Ghana: Unprecedented number of ministers dominates Ghanaian media

Accra, Ghana (PANA) – The large number of ministers submitted to Parliament for approval by President Nana Addo Dankwa Akufo-Addo dominated the media in Ghana this week with politicians, individuals, think-tanks and civil society organisations shouting their disapproval in a loud chorus.

The president on Wednesday submitted names of four ministers of state and 50 deputy ministers to parliament for approval, bringing the total number to 110.

This has angered a large number of the population who immediately expressed their disapproval for various reasons, including costs to the already frail economy, possibility of corruption and cronyism.

The state-owned Ghanaian Times in its story on Thursday, under the headline, 'Pres nominates 54 ministers of state, deputy ministers', quoted an official statement as saying that President Akufo-Addo on Wednesday submitted the names of 54 appointees to Parliament for approval as Ministers of State and Deputy Ministers.

The state-owned Graphic, with the headline, '50 Deputy ministers named' stated that "this brings the number of ministers to 50 and deputy ministers to 60, making a total of 110, the highest in the history of the Fourth Republic".

The Graphic said President Jerry Rawlings started his administration with 83 ministers and ended his second term with 82 ministers; President John Agyekum Kufuor started with 88 and ended with 93 ministers; President John Evans Atta Mills had 75 ministers, while Mr John Dramani Mahama had 84 ministers.

Information minister Mustapha Abdul-Hamid, justifying the number of ministers and deputy ministers, said a robust team of appointees was required to confront the challenges of the economy.

“If we keep doing business as usual, we cannot transform the country in the manner that we envisage,” he said.

The Graphic in a story under the headline, 'Abdul-Hamid justifies number of ministerial appointees', quoted the minister as saying the appointees would assist the President to deliver on the ambitious programme of national transformation and development which the people of Ghana had charged him to implement.

He said the Akufo-Addo administration inherited "the weakest economy", for which reason the President required a strong army to confront those challenges and resolve them in a rapid manner to put the country back on the path of progress and development.

“The President, therefore, solicits the support of the Ghanaian people in taking the difficult decisions that will ultimately transform our society.”

The president himself has defended his large number of ministers. In an interview with the Graphic and Ghana Television on Thursday, he said: “I don’t believe that my government in the Fourth Republic has big numbers in view of the swollen challenges.”

He explained that the problems facing the country, with the persistent decline in the agricultural sector, low growth rate, major issues of corruption and leakage of revenue, demanded bold and ambitious measures to address them.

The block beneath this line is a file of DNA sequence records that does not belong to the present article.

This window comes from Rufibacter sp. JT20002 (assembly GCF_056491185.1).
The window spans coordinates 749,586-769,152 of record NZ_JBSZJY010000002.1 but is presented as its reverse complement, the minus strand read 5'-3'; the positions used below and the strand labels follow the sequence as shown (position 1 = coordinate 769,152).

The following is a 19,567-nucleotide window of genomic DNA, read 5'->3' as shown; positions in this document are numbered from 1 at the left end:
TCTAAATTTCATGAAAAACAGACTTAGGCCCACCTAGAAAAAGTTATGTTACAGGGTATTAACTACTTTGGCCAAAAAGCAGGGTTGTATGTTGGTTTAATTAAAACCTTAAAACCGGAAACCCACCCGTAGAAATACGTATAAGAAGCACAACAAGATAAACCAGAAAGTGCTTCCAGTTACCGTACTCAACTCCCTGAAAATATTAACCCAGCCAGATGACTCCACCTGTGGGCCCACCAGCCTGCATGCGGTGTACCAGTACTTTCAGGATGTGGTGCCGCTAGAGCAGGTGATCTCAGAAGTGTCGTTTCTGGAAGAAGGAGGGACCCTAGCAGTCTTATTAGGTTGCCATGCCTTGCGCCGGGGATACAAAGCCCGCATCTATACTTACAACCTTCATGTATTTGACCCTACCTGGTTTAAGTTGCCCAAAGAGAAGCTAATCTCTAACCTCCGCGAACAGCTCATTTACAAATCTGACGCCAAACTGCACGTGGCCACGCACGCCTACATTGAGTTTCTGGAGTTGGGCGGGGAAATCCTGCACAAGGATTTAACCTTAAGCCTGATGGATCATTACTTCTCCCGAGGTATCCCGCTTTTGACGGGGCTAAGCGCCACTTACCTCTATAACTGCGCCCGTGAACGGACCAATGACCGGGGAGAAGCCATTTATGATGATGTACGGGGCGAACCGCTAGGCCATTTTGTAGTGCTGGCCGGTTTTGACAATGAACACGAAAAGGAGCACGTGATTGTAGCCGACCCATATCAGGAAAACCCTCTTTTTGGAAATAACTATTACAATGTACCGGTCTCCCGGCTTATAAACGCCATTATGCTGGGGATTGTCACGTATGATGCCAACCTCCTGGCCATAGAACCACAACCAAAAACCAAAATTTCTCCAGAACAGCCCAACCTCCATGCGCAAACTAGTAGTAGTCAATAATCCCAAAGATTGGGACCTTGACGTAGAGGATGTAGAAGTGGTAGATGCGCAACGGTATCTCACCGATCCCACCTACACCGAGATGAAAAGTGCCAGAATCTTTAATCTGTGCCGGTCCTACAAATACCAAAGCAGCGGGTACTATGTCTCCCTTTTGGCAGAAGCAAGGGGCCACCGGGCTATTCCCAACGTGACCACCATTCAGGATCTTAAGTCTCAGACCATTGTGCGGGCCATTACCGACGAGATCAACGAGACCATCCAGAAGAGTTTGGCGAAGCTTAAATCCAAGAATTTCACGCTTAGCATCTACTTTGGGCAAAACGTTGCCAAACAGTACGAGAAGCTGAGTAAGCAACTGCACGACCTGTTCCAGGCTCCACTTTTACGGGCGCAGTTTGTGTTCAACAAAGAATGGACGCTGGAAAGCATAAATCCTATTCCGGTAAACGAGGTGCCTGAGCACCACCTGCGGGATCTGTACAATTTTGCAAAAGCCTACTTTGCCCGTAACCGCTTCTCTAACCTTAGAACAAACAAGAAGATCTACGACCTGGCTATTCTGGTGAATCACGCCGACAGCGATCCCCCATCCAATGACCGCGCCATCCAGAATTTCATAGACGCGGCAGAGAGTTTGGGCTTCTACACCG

“These are the background and the circumstances that were facing my government and the people of Ghana, hence they need a new paradigm shift to solve the problems.

“We have a problem and what is the best way? It is better to have men and women capable of serving the nation’s interest and to work to grow the economy,” he said.

However, these explanations have been rejected by a cross section of the population, including those who are normally charitable to the ruling centre-right New Patriotic Party (NPP).

The founding president of IMANI Africa, a policy-think tank, Franklin Cudjoe, according to the Accra-based radio station Starrfm, did not mince words about his disapproval of the size of the government saying it “doesn’t make sense”.

He said the “lawful plunder” would have adverse effects on the public purse.

Describing the development as “a very stubborn and disrespectful way of handling national affairs”, Mr. Cudjoe predicted it would lead to cronyism. “Cronyism leads to corruption. If the money doesn’t belong to you, you don’t see the need to be prudent.”

He said the president had paved the way for “competition for theft and ultimate waste if not corruption”, adding, “It doesn’t make sense because it is lawful plunder… This isn’t smart governance. It is a complete misunderstanding of what our structures stand for.”

The Centre for Democratic Development (CDD) on its part asked the President to cut down on the size of government, saying the number is “unprecedented” and “obscene” and likely to have a negative impact on the public purse.

CDD, in a press release, said the number had set a negative record for Ghana, which was already famous in the sight of the global community for having over-sized ministerial teams.

“The appointments betray inadequate sensitivity to the weak fiscal condition of the country today, as it flies in the face of the President’s promise to protect the public purse.”

The minority leader in parliament, Haruna Iddrisu, said in keeping to the huge size of the ruling NPP’s symbol, the elephant, President Akufo-Addo had appointed an “elephant-size” government that would invariably feed on the limited public finance.

He described the decision by the president to appoint an army of ministers as "shameful".

"Many of these same ministries ran effectively with lean appointees in the past," he said, suggesting that to appoint as many as three deputy ministers to some ministries would come with a humongous cost to the state.

"I believe we should have a limit to the number of ministers and number of supreme court judges appointed," he said.
-0- PANA MA/AR 18March2017

18 march 2017 08:40:22




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